WASHINGTON (CN) — Former President Donald Trump took care to say it with great respect, but did he say it as head of state? The D.C. Court of Appeals became the latest Tuesday to ponder what, exactly, was in Trump's head when he denied being physically attracted to the woman accusing him of rape.
“I’ll say it with great respect: Number one, she’s not my type,” Trump had said of the writer E. Jean Carroll in the summer of 2019. “Number two, it never happened. It never happened."
Carroll at the time had just published a book detailing her claims that Trump raped her in the dressing room of the storied Bergdorf Goodman department store decades earlier. The statute of limitations had long since elapsed for Carroll to sue Trump for the assault, but his insistence that he had never met Carroll, as well as his implied disparagement of her looks, opened the door for a defamation claim in New York.
Though the lawsuit has rolled forward with both Trump and Carroll sitting for depositions, a major hangup remains in the question of whether the United States government can sit in for Trump as the defendant, a common recourse when federal employees get sued, but one available to Trump only if it can be determined that he was acting as president when he made the remarks in question.
If the answer is yes, and the Department of Justice assumes Trump’s role, the case is over, as the federal government has sovereign immunity in defamation cases.
For two and a half hours on Tuesday, a panel of judges probed not only their role in clarifying or ruling by state law in federal proceedings, but also whether there are enough facts, as the parties argue there are, to answer the central question: Trump’s intention.
While Carroll argues that Trump’s comments went way beyond what was appropriate for a president to say, Trump lawyers say their client clearly was a man at work, answering a direct question from the media on the White House lawn.
“This was thrust upon him and he was responding to press in his job,” said Trump’s attorney Alina Habba with the firm Habba Madaio & Associates.
“My understanding would be that intent is not relevant as long as you’re responding within the scope of your employment.”
Speaking to what remains unknown with only the facts from Carroll’s complaint in-hand, Judge Joshua Deahl posed a hypothetical in both directions. What if it were to come out during discovery that Trump’s advisers had urged him not to respond to Carroll’s allegations as he did, but he defied that counsel in order to go after Carroll publicly?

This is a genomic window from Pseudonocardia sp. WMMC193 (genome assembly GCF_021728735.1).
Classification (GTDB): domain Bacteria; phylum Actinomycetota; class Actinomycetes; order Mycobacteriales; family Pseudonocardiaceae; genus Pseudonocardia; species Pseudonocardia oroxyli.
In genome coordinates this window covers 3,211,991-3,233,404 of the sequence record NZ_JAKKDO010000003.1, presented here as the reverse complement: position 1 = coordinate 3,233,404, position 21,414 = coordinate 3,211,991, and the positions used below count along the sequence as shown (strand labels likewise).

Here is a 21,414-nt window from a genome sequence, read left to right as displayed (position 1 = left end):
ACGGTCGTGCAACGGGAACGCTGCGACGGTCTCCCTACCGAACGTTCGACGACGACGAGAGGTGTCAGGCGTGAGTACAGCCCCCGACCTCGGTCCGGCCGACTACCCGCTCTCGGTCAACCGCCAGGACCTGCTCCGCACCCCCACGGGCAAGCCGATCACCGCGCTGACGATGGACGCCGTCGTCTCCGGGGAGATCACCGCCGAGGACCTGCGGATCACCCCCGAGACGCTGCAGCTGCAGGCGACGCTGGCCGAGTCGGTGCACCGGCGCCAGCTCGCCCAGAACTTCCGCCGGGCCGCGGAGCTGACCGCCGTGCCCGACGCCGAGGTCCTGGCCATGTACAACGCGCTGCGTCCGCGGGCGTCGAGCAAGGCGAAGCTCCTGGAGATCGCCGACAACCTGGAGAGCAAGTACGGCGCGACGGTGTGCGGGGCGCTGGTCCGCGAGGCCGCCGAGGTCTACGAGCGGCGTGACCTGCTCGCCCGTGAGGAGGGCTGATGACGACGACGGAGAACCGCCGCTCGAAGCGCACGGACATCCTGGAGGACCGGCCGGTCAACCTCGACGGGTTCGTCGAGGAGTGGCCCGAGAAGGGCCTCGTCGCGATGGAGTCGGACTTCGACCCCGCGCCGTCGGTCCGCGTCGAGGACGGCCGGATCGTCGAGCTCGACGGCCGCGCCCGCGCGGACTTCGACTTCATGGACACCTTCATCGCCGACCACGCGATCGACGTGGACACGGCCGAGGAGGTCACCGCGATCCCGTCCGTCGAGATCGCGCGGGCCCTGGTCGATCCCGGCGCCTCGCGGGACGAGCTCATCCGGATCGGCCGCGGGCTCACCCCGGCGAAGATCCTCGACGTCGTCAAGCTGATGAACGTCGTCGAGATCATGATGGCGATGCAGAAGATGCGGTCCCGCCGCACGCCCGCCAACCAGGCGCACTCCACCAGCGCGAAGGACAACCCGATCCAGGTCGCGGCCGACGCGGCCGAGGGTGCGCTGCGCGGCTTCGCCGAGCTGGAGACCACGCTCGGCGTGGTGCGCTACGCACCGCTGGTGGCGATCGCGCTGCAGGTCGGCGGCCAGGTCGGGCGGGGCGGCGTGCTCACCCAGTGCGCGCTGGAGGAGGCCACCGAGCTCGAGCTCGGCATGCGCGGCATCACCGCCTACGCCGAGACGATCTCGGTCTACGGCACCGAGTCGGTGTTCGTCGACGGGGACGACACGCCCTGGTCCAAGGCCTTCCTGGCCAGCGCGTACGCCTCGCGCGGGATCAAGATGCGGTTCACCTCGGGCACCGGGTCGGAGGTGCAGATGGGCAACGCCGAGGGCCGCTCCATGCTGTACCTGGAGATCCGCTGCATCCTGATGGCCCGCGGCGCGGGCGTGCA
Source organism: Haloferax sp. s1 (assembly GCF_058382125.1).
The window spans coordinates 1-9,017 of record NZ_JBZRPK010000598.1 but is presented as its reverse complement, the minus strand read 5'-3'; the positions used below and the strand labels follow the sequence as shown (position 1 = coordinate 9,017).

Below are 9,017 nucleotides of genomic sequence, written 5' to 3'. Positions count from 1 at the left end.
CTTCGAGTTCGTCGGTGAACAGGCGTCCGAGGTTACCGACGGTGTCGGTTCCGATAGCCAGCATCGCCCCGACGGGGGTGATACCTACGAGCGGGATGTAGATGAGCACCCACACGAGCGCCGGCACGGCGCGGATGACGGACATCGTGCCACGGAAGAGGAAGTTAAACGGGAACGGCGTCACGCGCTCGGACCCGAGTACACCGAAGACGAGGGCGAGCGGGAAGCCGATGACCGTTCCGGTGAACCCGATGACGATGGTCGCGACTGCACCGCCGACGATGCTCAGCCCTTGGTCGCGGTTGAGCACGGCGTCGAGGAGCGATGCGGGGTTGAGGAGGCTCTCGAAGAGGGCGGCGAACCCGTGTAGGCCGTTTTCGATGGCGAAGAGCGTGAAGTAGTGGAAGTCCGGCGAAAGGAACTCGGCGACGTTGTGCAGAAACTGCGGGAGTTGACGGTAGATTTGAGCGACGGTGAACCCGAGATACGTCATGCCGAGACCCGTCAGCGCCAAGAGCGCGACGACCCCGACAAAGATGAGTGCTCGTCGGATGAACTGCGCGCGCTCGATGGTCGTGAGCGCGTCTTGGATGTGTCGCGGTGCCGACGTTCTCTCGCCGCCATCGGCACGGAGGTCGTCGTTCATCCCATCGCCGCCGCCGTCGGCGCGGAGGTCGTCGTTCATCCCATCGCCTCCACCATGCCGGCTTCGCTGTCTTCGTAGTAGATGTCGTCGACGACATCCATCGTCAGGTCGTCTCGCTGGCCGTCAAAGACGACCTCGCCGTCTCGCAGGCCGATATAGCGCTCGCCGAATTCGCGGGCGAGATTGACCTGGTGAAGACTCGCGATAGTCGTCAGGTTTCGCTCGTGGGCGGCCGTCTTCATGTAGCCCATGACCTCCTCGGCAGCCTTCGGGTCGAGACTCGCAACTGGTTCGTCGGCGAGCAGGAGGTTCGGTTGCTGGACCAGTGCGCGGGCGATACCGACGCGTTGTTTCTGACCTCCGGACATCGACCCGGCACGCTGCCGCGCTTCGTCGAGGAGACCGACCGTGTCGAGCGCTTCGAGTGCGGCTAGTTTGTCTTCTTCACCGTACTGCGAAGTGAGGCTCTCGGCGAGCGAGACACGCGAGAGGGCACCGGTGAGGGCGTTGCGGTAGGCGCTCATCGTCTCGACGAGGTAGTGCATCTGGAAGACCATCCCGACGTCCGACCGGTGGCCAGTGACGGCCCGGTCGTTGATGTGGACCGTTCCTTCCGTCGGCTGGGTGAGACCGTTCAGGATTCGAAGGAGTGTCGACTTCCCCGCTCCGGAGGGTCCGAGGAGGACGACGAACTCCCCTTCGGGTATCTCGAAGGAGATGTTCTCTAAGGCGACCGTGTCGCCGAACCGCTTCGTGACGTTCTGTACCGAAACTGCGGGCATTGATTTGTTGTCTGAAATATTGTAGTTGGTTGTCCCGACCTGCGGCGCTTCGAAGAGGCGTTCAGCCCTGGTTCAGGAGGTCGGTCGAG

Conversely, it could emerge that Trump’s response came at the guidance of other officials.
“What if the record revealed in this case — the record that we don’t have yet — that Mr. Trump, all of his advisers say to him, ‘You have to nip this in the bud. The only way you’re going to be able to govern effectively is to bury this immediately, and the only way to do that … is to discredit Ms. Carroll?’”
Carroll’s attorney Joshua Matz seemed primed to respond.
“If we had that record and there were say one further fact — which is that Mr. Trump said, ‘Yeah, you’re right, I’m going to go do it for those reasons' — I’d pack my hat and go home,” Matz said, adding, “but that is not this case.”
Trump and the Justice Department made a “strategic choice,” Matz said, not to offer an affidavit or other facts in their favor.
The case wound up in front of the D.C. Court of Appeals after the Second Circuit ruled that the office of president may have a government proxy option under the so-called Westfall Act, flipping a lower court finding.
Without exploring the finer factual points, several judges suggested Tuesday, it may not be up to this court to close the book on whether Trump’s denial was part of his job. The court can instead clarify District of Columbia laws and punt the matter back to the Manhattan-based federal circuit.
During Habba’s argument, Chief Judge Anna Blackburne-Rigsby guessed the attorney felt there had been another misstep.
“I get the sense that you don’t feel you should be here in this court, addressing this question,” the judge said.
“I don’t,” Habba interjected with a laugh.
“But we find ourselves all here, addressing these questions,” Blackburne-Rigsby continued, “and so we are also grappling with what our appropriate role is here.”
Back in Manhattan on Monday, the discussion of discovery arose, too, when U.S. District Judge Lewis Kaplan issued — then vacated — an order to unseal more than 30 pages of Trump’s deposition, sealed in their entirety in a previous filing. Trump’s attorneys, after successfully challenging the transcript release, are due to address the matter in writing this week.
A representative for Carroll declined to comment on the proceedings, and Habba did not return a request for comment.
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